March 11, 2013
Affluent consumers will spend more on vacations this year and rely on online reviews and discount offers to make their travel decisions, according to a new report by Unity Marketing.
The "Affluent Consumers & Their Travel Plans for 2013" trend report revealed that 45 percent of respondents plan to spend more on travel in 2013 from 2012. The data also revealed habits of affluent travelers when booking vacations that luxury marketers should consider to take advantage of consumers’ willingness to spend.
"I was most impressed by the positive 45 percent, which is nearby half, who are expecting to spend more on travel in 2013 versus 2012," said Pam Danziger, president of Unity Marketing, Stephens, PA. "Typically, you see 25-30 percent.
"Consumers are spending more, thinking more about travel and want to get on the road and participate in trips," she said.
Unity Marketing surveyed 1,300 affluent consumers with an average income $267,800 and average age of 45.4 years for its latest Luxury Trend Report.
The Affluent Consumers & Their Travel Plans report uncovered habits of today’s luxury travelers.
Affluent consumers are more willing to spend on a hotel experience than on transportation to and from their destination.
The survey found that consumers are more likely to fly in coach class or travel by car, but they want to stay at a four- or five-star hotel.
Survey respondents reported plans to take an average of 2.8 vacations of four or more days in 2013, which is the same as their 2012 plans.
Additionally, respondents reported that they are looking for relaxation and stress reduction, sightseeing experiences and culinary and wine experiences. These types of experiences gained more popularity among respondents compared to a 2011 survey.
The report also found popular travel destinations by comparing this year’s responses with those from 2012 research.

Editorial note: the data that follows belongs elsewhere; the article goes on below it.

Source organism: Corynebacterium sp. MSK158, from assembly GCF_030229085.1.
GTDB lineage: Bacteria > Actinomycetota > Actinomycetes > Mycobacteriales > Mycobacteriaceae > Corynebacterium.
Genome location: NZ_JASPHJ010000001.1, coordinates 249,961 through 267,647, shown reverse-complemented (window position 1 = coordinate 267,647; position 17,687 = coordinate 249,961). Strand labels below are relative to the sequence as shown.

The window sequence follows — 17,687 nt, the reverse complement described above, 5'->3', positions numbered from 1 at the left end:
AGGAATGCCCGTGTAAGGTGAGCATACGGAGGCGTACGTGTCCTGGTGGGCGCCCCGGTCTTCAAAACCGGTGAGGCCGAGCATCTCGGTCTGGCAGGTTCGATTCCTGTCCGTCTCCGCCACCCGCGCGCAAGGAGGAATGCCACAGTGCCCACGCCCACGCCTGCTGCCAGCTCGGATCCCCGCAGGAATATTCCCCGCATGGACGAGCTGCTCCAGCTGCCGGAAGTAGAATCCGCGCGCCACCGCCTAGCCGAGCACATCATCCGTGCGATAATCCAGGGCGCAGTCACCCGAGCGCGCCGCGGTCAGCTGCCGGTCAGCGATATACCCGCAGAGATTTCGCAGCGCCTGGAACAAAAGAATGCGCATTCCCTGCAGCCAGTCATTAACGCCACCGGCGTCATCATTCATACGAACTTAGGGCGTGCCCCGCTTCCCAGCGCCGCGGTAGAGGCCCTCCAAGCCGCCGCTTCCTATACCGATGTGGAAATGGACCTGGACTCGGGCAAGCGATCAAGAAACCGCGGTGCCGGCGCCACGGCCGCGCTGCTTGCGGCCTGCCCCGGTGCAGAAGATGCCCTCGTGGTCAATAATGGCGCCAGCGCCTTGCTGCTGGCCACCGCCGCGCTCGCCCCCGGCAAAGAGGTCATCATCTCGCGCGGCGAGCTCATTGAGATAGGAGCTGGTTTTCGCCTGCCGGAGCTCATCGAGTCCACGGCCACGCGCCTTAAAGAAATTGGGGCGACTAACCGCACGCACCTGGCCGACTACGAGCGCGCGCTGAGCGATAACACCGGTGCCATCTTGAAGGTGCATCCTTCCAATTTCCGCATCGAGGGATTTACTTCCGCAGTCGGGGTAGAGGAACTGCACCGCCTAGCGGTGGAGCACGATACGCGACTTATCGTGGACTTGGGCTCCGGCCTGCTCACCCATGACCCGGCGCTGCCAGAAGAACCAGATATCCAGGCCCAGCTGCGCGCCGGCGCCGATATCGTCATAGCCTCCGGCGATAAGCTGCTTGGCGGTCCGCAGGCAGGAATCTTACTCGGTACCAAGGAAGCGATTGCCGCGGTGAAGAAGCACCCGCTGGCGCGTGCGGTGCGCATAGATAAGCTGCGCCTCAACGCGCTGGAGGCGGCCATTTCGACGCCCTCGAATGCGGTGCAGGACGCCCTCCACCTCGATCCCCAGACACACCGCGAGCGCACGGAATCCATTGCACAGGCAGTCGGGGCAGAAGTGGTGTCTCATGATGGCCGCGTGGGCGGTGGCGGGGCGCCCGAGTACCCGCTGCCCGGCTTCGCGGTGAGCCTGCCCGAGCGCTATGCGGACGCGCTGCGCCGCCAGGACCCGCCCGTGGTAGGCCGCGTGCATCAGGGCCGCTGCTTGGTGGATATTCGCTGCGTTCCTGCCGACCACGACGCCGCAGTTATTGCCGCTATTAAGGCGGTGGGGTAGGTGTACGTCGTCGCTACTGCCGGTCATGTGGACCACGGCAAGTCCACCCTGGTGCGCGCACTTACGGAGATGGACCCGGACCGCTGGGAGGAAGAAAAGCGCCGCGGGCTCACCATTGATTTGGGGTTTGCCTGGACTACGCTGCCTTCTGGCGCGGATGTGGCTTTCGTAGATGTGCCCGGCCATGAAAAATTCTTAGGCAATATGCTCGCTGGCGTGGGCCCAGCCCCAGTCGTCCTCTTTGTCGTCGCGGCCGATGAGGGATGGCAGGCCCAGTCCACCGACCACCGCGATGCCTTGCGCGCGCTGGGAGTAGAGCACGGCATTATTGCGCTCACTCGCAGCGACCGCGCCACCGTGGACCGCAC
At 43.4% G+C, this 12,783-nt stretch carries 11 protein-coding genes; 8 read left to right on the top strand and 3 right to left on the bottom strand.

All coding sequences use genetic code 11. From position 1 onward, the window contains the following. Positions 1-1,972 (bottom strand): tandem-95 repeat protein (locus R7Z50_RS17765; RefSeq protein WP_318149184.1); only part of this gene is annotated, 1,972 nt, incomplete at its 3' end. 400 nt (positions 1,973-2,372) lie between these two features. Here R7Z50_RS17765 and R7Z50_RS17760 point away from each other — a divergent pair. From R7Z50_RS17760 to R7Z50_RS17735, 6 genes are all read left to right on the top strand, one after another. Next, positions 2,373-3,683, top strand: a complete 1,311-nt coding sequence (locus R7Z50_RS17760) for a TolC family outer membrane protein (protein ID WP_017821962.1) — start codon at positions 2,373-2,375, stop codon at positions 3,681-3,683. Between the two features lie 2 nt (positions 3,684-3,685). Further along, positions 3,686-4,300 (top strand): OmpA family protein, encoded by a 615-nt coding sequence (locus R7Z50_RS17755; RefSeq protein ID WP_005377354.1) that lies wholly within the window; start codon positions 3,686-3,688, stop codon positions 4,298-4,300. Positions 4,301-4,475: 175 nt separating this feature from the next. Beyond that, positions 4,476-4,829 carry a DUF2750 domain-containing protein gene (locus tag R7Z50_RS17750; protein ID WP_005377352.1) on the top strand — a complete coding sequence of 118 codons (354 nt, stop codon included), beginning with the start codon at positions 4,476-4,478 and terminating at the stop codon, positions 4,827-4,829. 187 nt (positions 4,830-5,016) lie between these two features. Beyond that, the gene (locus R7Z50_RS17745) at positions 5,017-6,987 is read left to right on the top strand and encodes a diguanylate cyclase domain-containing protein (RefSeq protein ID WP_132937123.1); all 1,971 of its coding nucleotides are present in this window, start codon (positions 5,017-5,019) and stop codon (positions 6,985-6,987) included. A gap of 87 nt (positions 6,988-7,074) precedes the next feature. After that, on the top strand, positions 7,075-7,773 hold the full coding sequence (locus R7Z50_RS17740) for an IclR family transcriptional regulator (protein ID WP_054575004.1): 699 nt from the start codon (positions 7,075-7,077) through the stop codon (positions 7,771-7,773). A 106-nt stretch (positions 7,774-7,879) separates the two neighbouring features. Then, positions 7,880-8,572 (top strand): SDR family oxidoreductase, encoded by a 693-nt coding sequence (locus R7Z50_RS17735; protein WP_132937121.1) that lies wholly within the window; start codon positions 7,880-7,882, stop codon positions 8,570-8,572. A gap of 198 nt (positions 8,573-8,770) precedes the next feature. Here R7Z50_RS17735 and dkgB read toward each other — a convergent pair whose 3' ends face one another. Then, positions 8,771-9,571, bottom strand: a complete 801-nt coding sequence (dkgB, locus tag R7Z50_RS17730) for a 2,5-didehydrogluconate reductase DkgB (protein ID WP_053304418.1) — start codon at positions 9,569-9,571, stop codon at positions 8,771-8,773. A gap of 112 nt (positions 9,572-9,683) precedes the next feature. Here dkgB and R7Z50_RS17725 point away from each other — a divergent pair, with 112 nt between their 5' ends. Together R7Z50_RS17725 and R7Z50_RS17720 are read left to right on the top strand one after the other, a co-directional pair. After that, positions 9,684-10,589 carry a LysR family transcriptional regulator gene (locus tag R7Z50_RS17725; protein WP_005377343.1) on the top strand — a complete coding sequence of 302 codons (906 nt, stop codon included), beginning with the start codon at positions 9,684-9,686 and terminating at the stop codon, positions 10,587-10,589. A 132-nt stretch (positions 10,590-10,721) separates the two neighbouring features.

Three popular destinations this year will be the Caribbean, Asia and Australia or New Zealand.
Quite a few luxury hotel marketers are raising awareness of their properties by tapping one or more of these trends, but travel brands might thrive this year if they take into account all of the prospective plans of affluent consumers.
One major shift to consider is that respondents believe online reviews and discount offers are more important in planning travel this year compared to the 2011 survey.
Indeed, luxury marketers should remain cautious in offering discounts that appeal to the masses to avoid diluting the brand.
More notable for hotel marketers, consumers previously relied on opinions from friends and family but are now turning to online reviews from strangers to plan travel.
"This year what beat out the influences of friends and relatives, that first-hand experiences, is online reviews," Ms. Danziger said.
"This shows that luxury travelers are really using their computer as a tool to help them make their decisions and are listening to reviews of people they don't know," she said. "That is another important finding and has a lot of implications.
"Travel providers better be online and need to be responsive to consumers."
Time to travel
Another recent study found that affluent consumers are most willing to spend on leisure travel this year.
U.S. affluent consumers plan to spend within the high-ticket travel and automotive categories in 2013 since they are now most comfortable making large purchases after the recession, according to new research from the Shullman Research Center.
The new Shullman Luxury and Affluence Monthly Pulse survey found that 54 percent of respondents with a household income of $250,000 or more and 51 percent of respondents with a household income of $500,000-plus will spend on domestic leisure travel this year, followed by automotive, jewelry and fashion.
The most-popular U.S. states to which affluent consumers are considering traveling include Florida, California, Arizona, Colorado and Hawaii. New York was also a popular city destination (see story).
Unity Marketing’s research as well as U.S. consumers’ attitude toward their personal financial situation are likely to propel the luxury travel industry for the remainder of the year.
But travel providers can only thrive if they rethink their marketing strategy in terms of consumers' habits today.
"It is important to understand the changing dynamics of their customer," Ms. Danziger said. "The decisions that companies made even five years ago about marketing were absolutely spot-on for five years ago, but consumers today are changing."
Tricia Carr, editorial assistant on Luxury Daily, New York